The case we wrote about in our previous post was a DUI manslaughter case near Jacksonville, Florida that involved some interesting legal issues. A crash occurred at about 1:00 a.m. involving two vehicles. The victim’s vehicle was forced off of the road into a canal. The defendant initially fled the scene of the crash, but he did return about an hour later. However, he never checked on the status of the victim. There were issues surrounding the blood draw and whether the state could force a person to give blood for alcohol testing without consent and without a search warrant.
Another interesting issue was discussed in this DUI case. DUI manslaughter is obviously a serious charge. It is a second degree felony in Florida, which means a person can get sentenced to up to 15 years in prison if convicted. We have heard of judges giving those sentences, or close to it, for the more egregious DUI manslaughter cases. A DUI manslaughter can become even more serious if the suspect does not render aid to the victim after the crash. In that case, the DUI manslaughter charge goes from a second degree felony to a first degree felony, which is punishable by up to 30 years in prison.
It is not clear what exactly the term “render aid” entails. If the suspect has no medical training, there is only so much he/she can do to help an injured victim and there is only so much that person should try to do in order to not make things worse. At a minimum, we can assume rendering aid means staying at the scene, checking on the victim and calling for an ambulance as soon as possible. If the victim has an obvious emergency that can be handled by the suspect, the suspect probably needs to try and alleviate that problem.
In the case discussed in the last post, the defendant knocked the other car off of the road and into a canal. The defendant then left the scene. The victim’s car was upside down in the canal, and the victim died from drowning rather than the impact of the crash. It was not clear whether the defendant could have saved the victim, but it is clear he did not bother to try. As a result, the state charged him with the more serious first degree felony of DUI manslaughter and failing to render aid to the victim.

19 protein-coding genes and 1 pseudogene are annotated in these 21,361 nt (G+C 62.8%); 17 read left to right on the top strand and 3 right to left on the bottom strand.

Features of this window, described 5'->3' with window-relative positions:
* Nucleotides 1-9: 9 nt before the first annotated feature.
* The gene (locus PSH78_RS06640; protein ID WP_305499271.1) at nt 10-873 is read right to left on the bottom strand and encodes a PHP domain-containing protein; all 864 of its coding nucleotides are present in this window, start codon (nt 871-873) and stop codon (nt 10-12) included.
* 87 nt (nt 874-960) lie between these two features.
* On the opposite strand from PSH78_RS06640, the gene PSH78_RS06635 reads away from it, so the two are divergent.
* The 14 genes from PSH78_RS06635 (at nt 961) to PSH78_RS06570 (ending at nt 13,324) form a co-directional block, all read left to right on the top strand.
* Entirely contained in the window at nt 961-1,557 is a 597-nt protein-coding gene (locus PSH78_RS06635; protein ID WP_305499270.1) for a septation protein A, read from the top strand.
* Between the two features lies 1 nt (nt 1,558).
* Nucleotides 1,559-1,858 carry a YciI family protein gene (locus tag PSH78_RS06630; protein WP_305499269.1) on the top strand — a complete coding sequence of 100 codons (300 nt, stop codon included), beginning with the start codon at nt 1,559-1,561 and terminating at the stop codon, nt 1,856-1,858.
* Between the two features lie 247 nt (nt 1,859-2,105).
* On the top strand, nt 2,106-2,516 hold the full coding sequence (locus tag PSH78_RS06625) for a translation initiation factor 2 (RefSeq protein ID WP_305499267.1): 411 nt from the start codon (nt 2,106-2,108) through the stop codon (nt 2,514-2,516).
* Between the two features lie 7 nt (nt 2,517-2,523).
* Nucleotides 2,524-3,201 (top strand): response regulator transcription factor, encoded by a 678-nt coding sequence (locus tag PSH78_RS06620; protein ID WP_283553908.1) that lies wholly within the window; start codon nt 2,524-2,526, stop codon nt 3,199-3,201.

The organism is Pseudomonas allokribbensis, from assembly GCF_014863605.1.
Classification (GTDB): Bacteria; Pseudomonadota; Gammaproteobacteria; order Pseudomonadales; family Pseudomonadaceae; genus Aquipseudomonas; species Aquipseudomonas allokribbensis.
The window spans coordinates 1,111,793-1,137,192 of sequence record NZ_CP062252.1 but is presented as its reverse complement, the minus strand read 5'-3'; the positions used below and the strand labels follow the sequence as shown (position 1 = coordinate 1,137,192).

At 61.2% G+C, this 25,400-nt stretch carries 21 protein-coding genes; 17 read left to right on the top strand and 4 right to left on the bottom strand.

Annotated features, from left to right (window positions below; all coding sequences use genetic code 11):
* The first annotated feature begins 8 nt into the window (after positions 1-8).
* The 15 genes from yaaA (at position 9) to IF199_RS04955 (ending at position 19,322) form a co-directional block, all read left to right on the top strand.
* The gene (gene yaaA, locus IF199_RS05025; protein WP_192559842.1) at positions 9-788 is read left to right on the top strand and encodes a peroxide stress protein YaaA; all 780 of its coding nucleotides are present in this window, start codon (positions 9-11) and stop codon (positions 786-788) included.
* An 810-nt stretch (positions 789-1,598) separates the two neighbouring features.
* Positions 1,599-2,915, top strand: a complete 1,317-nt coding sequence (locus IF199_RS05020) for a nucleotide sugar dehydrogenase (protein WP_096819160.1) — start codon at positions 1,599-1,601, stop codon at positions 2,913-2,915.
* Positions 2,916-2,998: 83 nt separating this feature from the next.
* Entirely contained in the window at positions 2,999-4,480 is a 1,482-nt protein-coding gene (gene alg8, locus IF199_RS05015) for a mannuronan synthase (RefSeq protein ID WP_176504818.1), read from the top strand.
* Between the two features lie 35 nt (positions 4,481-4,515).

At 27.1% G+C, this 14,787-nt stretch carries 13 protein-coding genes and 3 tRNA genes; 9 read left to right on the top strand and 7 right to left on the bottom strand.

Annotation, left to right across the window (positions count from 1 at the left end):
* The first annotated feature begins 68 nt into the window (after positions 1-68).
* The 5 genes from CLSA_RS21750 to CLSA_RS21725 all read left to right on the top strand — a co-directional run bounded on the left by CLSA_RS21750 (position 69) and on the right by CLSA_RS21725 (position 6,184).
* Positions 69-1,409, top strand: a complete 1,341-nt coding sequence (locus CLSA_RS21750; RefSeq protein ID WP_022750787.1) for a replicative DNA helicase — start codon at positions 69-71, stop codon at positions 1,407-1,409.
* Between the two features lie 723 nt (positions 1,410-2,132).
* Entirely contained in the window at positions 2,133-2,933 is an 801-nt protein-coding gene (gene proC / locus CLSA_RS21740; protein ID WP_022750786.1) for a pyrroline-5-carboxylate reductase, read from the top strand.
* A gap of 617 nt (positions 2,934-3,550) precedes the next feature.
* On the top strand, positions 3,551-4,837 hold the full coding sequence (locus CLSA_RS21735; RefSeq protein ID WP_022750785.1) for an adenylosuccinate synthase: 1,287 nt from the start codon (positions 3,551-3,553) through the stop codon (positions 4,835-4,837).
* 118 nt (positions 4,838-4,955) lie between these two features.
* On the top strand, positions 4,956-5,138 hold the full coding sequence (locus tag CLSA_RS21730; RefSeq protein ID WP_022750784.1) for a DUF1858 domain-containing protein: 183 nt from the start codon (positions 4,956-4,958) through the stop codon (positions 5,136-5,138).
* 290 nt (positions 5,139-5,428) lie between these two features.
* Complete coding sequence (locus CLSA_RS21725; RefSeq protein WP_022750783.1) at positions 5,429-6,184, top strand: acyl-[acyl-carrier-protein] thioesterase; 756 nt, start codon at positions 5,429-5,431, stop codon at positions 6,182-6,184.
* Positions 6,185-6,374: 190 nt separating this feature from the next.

The criminal defense lawyer made a legal argument that the defendant was not guilty of the more serious DUI manslaughter and failure to render aid charge because the defendant did not know the victim was injured or dying. That raised an interesting legal issue- in order to be guilty of this enhanced DUI manslaughter charge, does the defendant have to know the victim was injured in the crash? Sometimes it is obvious, but for crashes that occur at night where it is dark, it might not be so clear.
The court rejected the criminal defense attorney’s argument. The DUI manslaughter law was interpreted so that a DUI suspect does not have to know the victim was injured; the suspect only has to know there was a crash. This makes sense because it is consistent with the law that requires people to remain at the scene of a crash involving property damage or injury to exchange insurance and other contact information. If the DUI manslaughter law required a suspect to know there was an actual injury, it would give people an incentive to fail to go over and check on a victim or even flee the scene. If you do not bother to check and see if the victim is injured, they could not say you were required to render aid. As long as the suspect knows there was a crash, the suspect must remain at the scene and check with the other parties to see if there is an injury. If there is a serious injury that results in death, the suspect must take reasonable steps to render aid or risk being charged with a first degree felony if he/she was impaired from alcohol or drugs.